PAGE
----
Prime Minister Benjamin Netanyahu and Foreign Minister Israel Katz congratulated Boris Johnson on being named Britain’s next prime minister on Tuesday.

Netanyahu, on Twitter, offered “heartfelt congratulations from Jerusalem.”

“Looking forward to working closely together, both in facing our common challenges and seizing the opportunities ahead,” added the prime minister.

“Mazal Tov to Boris Johnson on becoming UK Prime Minister,” Katz tweeted. “I look forward to working with Prime Minister Johnson and his team to build on the existing strong relationship between the UK and Israel.”

The former London mayor easily beat his rival, Foreign Secretary Jeremy Hunt, in a vote of members of the governing Conservative party. He is expected to be confirmed as prime minister on Wednesday when his predecessor Theresa May formally tenders her resignation to Queen Elizabeth II.

The foreign minister also thanked May, who will leave office on Wednesday, for “the amazing and tireless work that she did to strengthen ties between our two countries. Bilateral trade is up, tourism is up and security cooperation is saving lives. Thank you to a true friend.”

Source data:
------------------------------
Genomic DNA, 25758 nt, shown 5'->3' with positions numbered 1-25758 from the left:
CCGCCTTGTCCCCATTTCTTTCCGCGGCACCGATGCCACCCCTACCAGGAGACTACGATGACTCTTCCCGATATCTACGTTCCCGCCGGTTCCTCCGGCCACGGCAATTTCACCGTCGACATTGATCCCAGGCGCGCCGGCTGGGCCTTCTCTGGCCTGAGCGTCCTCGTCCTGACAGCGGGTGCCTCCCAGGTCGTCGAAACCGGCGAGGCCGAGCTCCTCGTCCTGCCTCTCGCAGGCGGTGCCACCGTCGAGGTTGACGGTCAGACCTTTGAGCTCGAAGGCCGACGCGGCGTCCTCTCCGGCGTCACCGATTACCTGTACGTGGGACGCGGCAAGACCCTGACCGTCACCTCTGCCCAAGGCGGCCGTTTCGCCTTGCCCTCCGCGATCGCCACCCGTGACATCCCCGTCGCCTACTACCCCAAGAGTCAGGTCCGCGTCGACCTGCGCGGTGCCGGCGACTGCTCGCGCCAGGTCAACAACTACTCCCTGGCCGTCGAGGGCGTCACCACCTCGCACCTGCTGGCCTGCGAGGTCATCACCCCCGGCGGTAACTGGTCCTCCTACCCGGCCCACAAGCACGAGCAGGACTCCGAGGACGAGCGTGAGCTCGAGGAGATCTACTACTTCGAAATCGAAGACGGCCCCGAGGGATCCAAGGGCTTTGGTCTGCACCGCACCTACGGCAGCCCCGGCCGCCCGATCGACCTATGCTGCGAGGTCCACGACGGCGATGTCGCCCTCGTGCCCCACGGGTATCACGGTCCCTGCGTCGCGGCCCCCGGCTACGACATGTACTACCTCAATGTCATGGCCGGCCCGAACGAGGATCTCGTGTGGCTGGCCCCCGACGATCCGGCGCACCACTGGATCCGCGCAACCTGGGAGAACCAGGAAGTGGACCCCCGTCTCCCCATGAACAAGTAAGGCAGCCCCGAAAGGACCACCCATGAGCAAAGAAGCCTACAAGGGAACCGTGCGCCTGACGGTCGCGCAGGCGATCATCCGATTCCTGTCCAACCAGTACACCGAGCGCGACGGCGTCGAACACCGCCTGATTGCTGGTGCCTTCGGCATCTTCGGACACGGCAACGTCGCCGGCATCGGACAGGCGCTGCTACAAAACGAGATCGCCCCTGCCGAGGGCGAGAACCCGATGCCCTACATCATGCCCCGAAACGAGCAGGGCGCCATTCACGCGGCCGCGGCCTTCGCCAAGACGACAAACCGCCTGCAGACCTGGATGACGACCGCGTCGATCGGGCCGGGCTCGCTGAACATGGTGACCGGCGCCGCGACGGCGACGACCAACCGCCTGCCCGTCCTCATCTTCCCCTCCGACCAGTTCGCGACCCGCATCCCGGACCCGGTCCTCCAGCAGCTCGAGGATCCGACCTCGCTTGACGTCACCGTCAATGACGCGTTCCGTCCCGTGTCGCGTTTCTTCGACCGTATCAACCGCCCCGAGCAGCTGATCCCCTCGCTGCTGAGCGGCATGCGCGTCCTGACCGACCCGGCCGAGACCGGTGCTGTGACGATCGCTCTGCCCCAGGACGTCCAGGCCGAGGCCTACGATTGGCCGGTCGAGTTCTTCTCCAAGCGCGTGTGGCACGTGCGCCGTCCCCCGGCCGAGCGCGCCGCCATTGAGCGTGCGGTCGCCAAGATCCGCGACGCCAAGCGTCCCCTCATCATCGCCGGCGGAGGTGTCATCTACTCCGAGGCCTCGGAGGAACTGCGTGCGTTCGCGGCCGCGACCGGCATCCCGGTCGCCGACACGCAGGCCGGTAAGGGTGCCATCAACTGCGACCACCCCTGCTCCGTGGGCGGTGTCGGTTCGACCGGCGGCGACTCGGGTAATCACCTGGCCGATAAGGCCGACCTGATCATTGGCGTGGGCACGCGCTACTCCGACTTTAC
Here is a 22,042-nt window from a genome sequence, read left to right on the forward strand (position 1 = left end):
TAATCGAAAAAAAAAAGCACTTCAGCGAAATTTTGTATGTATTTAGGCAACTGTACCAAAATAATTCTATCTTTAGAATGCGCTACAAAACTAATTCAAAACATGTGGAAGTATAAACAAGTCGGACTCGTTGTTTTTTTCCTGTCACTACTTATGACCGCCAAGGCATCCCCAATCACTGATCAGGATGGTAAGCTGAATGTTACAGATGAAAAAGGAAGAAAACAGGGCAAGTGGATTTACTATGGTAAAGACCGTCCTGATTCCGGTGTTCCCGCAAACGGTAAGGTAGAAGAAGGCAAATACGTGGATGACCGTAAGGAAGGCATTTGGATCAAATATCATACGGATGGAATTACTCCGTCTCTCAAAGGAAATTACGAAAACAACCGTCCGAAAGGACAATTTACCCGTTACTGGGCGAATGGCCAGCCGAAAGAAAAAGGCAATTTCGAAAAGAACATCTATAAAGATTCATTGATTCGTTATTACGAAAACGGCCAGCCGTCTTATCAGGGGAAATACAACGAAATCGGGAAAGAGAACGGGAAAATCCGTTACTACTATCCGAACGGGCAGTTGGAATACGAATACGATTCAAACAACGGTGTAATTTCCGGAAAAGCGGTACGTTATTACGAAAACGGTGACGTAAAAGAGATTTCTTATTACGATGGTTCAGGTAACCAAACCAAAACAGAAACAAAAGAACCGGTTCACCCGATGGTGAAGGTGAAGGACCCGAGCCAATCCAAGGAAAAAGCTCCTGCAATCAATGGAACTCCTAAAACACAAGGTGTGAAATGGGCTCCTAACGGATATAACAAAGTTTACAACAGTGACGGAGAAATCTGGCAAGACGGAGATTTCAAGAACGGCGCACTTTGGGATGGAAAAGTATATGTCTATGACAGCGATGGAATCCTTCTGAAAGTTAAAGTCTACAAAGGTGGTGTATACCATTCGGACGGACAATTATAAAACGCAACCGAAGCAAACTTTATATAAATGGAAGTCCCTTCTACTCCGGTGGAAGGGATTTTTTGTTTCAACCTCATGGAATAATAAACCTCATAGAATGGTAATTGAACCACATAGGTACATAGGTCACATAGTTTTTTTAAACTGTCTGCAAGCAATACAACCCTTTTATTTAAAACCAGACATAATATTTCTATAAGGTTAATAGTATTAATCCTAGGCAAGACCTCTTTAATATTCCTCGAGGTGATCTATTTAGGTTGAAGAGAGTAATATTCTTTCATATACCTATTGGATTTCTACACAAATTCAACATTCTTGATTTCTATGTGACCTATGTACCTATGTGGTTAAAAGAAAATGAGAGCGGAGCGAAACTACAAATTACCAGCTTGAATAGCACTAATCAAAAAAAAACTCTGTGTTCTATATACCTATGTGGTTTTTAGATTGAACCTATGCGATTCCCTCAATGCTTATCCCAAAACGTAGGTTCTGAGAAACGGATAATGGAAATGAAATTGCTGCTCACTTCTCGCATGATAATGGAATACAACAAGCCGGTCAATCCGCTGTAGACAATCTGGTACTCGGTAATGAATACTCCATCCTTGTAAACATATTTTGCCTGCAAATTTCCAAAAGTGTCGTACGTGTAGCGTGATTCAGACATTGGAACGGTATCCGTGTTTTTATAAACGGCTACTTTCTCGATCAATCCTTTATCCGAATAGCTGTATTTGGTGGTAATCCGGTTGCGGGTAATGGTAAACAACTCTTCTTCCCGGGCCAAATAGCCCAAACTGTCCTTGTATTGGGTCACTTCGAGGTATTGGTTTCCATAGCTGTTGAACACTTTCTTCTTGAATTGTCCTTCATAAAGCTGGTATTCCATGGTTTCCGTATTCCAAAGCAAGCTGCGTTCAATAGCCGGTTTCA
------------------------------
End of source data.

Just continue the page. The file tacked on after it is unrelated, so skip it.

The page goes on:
Ron Prosor: A great friend to Israel
The announcement that Boris Johnson was named Britain’s prime minister on Tuesday brought smiles to many faced in Jerusalem. Israel may have lost a friend in the form of his predecessor, Theresa May, but it has won an even greater friend in Johnson, whose appointment was hailed as good news for both Israel and British Jews, who now have reason to believe their premier will fight British Labour Party leader Jeremy Corbyn and the anti-Semitism that has ruined his party.

Much has been said in the past 24 hours about Johnson’s brief time as a volunteer at Kibbutz Kfar Hanassi in northern Israel, but I met him quite early in his political career, when he was just a fledgling MP. He visited Israel and I, then the director general of the Foreign Ministry, was his host.